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Long-range energy transport in single supramolecular nanofibres at room temperature

Abstract

Efficient transport of excitation energy over long distances is a key process in light-harvesting systems, as well as in molecular electronics1,2,3. However, in synthetic disordered organic materials, the exciton diffusion length is typically only around 10 nanometres (refs 4, 5), or about 50 nanometres in exceptional cases6,7, a distance that is largely determined by the probability laws of incoherent exciton hopping. Only for highly ordered organic systems has the transport of excitation energy over macroscopic distances been reported—for example, for triplet excitons in anthracene single crystals at room temperature8, as well as along single polydiacetylene chains embedded in their monomer crystalline matrix at cryogenic temperatures (at 10 kelvin, or −263 degrees Celsius)9. For supramolecular nanostructures, uniaxial long-range transport has not been demonstrated at room temperature. Here we show that individual self-assembled nanofibres with molecular-scale diameter efficiently transport singlet excitons at ambient conditions over more than four micrometres, a distance that is limited only by the fibre length. Our data suggest that this remarkable long-range transport is predominantly coherent. Such coherent long-range transport is achieved by one-dimensional self-assembly of supramolecular building blocks, based on carbonyl-bridged triarylamines10, into well defined H-type aggregates (in which individual monomers are aligned cofacially) with substantial electronic interactions. These findings may facilitate the development of organic nanophotonic devices and quantum information technology.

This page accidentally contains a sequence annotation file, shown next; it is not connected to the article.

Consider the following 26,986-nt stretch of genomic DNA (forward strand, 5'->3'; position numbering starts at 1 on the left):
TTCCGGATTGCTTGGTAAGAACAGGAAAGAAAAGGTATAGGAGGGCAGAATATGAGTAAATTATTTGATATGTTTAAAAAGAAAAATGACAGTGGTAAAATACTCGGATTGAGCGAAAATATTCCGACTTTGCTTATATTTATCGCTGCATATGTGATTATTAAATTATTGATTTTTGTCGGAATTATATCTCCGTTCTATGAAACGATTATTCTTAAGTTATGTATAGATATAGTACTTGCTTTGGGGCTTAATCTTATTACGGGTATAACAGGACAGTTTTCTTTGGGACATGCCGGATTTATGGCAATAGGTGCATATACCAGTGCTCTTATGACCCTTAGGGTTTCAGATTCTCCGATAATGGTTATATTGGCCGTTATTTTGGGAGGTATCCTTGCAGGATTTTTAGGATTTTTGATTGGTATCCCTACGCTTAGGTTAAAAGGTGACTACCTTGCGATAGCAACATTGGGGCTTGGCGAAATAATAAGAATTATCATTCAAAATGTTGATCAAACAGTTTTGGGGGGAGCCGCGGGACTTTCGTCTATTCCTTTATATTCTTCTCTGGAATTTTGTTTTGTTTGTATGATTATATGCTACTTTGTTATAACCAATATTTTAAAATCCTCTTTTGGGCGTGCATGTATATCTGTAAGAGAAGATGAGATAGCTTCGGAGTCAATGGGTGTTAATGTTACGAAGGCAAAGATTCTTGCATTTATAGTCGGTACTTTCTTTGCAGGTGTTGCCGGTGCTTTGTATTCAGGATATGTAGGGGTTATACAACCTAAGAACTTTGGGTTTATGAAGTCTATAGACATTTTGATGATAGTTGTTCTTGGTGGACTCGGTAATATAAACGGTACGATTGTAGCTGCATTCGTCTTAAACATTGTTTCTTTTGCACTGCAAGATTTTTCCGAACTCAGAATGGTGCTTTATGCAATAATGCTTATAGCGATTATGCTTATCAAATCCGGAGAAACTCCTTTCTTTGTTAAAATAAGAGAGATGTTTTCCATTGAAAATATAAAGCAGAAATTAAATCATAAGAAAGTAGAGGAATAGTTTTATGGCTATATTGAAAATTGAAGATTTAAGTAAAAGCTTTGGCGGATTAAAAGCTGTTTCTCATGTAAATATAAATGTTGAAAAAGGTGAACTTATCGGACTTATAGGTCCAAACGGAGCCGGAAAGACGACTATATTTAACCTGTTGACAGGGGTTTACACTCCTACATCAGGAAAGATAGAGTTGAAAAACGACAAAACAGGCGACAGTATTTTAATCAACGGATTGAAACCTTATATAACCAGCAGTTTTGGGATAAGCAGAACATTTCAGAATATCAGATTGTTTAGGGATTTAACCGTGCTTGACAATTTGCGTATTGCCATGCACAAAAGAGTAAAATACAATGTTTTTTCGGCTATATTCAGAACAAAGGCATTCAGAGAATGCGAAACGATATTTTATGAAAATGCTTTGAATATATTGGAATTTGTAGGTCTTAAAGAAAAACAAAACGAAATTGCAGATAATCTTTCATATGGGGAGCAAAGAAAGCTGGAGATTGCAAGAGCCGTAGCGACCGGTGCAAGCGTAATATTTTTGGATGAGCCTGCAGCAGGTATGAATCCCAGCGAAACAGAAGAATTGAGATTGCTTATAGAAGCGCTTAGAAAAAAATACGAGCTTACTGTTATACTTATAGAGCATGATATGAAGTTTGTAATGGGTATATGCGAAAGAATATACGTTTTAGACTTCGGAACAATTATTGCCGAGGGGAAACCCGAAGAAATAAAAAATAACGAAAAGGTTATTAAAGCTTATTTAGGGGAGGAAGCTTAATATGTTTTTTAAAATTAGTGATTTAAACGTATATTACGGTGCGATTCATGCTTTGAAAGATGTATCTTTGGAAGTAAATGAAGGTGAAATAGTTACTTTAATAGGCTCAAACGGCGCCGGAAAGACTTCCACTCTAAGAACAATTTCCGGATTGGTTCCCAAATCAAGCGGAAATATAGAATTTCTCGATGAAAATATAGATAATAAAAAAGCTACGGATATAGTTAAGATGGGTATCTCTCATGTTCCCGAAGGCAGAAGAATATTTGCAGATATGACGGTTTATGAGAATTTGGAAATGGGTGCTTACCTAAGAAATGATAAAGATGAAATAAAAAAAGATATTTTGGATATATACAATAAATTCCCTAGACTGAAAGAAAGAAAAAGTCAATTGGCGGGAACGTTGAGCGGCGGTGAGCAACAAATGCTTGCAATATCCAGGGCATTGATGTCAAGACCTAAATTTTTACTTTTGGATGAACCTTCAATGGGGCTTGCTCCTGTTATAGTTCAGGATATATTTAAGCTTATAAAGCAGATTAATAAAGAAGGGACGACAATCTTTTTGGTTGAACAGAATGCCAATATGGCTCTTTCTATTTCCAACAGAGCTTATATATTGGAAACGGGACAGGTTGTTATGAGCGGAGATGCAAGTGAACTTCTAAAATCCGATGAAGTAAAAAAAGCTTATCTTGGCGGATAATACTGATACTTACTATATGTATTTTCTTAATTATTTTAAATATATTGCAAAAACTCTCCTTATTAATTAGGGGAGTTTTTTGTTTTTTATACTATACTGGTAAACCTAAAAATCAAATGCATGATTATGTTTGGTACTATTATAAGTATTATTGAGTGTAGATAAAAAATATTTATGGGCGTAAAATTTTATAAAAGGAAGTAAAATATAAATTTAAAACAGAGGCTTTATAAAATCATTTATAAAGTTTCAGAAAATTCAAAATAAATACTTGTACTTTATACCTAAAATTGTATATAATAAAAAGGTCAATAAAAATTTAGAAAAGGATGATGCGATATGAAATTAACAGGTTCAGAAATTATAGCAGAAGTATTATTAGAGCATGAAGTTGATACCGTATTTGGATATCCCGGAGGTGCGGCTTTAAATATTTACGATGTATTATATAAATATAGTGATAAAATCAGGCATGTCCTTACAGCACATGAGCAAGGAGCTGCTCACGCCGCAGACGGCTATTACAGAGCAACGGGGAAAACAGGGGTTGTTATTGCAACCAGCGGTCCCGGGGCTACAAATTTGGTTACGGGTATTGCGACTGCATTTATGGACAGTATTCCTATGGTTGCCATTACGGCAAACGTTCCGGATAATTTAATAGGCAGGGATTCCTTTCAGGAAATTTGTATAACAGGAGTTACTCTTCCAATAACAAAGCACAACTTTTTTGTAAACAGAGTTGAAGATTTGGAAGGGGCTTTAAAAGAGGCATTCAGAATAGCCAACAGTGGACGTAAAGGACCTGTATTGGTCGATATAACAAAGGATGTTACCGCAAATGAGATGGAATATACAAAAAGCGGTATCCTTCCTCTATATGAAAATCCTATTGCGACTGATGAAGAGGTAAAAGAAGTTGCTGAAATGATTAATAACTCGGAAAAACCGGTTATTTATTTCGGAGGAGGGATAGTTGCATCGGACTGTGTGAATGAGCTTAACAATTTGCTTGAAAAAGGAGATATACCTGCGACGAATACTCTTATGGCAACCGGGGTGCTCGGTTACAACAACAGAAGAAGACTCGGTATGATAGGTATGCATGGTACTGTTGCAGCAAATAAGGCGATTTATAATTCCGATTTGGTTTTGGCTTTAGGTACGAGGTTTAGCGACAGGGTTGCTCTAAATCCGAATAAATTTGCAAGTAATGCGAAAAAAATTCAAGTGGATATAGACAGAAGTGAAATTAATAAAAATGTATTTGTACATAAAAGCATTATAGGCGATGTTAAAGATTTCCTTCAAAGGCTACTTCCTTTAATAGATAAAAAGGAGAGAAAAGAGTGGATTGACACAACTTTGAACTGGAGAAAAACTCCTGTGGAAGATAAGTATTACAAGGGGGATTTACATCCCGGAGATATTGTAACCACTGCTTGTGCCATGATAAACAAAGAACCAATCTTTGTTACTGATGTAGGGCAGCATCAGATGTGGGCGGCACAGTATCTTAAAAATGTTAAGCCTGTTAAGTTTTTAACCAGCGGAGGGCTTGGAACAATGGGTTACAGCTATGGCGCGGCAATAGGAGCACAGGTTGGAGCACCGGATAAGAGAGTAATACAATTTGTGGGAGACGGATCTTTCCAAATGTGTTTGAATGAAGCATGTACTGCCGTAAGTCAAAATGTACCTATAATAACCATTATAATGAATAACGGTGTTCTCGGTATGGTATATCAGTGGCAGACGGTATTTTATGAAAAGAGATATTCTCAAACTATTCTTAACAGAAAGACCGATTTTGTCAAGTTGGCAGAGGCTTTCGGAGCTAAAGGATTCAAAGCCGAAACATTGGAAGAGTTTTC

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Figure 1: Self-assembly of compound 1.
Figure 2: Characterization of self-assembled nanofibres.
Figure 3: Long-range energy transport along single supramolecular nanofibres.

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Acknowledgements

We acknowledge financial support from the Bavarian State Ministry of Science, Research, and the Arts for the Collaborative Research Network ‘Solar Technologies go Hybrid’, the Deutsche Forschungsgemeinschaft (DFG) within projects GRK1640 (A.T.H., A.I., B.W., J.K., H.-W.S., R.H.) HI1508/2 (R.H.), and SFB953 ‘Synthetic Carbon Allotropes’ (M.K., N.H.), and the Cluster of Excellence ‘Engineering of Advanced Materials’ (EAM) at the University of Erlangen-Nürnberg (M.K., N.H.). A.T.H. was funded by the ‘Macromolecular Science’ elite study program at the University of Bayreuth and an ‘Elite Netzwerk Bayern’ fellowship. We thank A. Schedl, M. Hund and M. Drechsler for their support with AFM and TEM.

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Contributions

A.T.H., K.K. and H.-W.S. designed and prepared compounds 1 and 2, and investigated their self-assembly. M.K. and N.H. synthesized the functionalized CBT core as a building block for the synthesis of compounds 1 and 2. R.H., A.I., B.W. and J.K. designed and performed optical experiments on single nanofibres. All authors contributed to discussion of the data and writing of the manuscript.

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Correspondence to Hans-Werner Schmidt or Richard Hildner.

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The authors declare no competing financial interests.

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Haedler, A., Kreger, K., Issac, A. et al. Long-range energy transport in single supramolecular nanofibres at room temperature. Nature 523, 196–199 (2015). https://doi.org/10.1038/nature14570

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